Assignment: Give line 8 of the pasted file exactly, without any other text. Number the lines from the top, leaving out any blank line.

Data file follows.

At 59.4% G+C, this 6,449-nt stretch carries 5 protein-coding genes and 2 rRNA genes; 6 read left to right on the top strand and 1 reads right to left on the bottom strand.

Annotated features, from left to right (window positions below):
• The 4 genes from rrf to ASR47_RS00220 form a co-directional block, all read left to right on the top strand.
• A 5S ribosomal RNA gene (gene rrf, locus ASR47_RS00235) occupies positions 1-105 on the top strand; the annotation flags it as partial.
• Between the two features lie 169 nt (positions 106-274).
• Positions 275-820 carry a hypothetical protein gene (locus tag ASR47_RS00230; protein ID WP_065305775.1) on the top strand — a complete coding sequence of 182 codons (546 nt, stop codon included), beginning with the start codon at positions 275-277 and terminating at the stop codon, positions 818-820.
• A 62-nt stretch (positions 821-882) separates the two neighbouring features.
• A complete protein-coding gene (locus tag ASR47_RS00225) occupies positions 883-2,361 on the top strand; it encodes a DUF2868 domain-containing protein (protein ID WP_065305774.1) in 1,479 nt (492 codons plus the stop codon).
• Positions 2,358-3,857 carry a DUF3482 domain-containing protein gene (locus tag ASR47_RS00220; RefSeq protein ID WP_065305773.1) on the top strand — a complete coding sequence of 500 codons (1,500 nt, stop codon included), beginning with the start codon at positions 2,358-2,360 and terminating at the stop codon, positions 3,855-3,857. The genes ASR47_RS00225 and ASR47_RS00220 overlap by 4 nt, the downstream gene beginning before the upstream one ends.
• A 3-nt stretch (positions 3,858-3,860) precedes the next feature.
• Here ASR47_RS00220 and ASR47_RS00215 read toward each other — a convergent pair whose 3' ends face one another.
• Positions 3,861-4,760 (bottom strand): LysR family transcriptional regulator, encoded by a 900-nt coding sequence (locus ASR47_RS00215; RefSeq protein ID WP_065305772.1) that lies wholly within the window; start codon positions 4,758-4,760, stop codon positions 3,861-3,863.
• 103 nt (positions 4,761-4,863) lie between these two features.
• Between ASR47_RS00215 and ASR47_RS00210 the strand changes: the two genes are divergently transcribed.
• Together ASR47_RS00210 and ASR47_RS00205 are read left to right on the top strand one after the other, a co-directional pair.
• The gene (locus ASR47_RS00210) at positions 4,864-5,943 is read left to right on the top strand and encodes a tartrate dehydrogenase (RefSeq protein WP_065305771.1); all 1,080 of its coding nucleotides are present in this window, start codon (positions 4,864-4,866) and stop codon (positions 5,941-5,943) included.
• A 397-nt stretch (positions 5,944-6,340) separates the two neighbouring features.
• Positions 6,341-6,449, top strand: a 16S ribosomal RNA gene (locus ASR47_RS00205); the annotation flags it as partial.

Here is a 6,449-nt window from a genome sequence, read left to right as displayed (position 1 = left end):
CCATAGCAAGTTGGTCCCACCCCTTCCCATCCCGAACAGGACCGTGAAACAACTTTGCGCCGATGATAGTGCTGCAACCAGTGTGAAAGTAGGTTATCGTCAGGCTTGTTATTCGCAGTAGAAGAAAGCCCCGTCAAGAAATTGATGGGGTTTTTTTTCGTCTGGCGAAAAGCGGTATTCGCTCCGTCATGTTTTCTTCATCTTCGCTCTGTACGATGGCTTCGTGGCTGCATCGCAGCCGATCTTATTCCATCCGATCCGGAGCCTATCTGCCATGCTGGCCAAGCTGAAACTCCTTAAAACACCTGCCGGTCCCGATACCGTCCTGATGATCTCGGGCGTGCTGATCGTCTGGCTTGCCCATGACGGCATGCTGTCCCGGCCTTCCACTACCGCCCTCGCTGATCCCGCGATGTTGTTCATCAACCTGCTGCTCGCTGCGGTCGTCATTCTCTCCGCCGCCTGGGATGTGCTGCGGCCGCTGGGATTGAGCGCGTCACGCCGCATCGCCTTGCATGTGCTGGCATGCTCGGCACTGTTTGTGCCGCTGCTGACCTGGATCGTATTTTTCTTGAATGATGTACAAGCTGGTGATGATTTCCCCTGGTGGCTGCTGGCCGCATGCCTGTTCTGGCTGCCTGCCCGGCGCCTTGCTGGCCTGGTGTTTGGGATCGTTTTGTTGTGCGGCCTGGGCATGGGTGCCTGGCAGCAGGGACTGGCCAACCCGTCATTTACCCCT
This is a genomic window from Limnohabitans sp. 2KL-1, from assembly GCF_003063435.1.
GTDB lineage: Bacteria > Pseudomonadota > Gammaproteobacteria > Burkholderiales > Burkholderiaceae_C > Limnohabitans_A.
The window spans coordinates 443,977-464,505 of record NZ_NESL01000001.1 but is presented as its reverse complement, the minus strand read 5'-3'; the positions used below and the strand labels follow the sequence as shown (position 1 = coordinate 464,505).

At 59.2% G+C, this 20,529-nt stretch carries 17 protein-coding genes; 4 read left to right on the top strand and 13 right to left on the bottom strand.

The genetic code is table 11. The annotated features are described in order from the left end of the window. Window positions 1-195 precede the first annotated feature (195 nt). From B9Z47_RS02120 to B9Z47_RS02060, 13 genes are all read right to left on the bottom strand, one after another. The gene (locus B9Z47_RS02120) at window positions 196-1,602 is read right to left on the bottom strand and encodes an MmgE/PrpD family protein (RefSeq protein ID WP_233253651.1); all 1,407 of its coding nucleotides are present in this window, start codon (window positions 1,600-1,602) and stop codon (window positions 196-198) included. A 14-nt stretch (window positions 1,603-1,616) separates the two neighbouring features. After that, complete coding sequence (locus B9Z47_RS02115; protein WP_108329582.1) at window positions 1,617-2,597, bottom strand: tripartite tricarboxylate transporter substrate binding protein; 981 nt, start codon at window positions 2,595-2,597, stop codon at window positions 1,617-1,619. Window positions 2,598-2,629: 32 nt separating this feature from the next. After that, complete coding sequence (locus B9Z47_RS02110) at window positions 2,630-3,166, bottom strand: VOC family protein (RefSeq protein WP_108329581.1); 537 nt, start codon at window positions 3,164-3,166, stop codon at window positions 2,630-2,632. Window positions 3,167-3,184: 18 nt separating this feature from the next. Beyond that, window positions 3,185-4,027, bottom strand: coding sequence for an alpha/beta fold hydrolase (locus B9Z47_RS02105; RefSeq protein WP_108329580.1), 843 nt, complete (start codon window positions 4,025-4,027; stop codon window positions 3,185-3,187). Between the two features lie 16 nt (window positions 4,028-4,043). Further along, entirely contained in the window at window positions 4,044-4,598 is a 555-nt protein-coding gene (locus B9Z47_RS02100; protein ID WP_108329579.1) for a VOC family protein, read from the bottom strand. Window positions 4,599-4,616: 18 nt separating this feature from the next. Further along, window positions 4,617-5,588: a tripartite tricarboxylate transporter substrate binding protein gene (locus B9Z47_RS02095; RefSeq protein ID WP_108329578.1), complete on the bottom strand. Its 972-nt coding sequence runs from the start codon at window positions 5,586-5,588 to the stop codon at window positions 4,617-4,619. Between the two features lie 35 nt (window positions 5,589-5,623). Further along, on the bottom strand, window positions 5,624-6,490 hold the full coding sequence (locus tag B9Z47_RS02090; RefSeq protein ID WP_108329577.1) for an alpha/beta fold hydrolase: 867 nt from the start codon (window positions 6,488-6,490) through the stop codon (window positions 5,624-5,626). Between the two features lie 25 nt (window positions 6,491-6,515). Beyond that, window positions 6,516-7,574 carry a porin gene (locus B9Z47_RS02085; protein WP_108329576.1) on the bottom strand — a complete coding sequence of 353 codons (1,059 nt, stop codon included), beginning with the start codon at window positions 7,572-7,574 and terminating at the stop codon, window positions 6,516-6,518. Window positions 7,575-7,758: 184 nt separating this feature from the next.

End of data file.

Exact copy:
• A complete protein-coding gene (locus tag ASR47_RS00225) occupies positions 883-2,361 on the top strand; it encodes a DUF2868 domain-containing protein (protein ID WP_065305774.1) in 1,479 nt (492 codons plus the stop codon).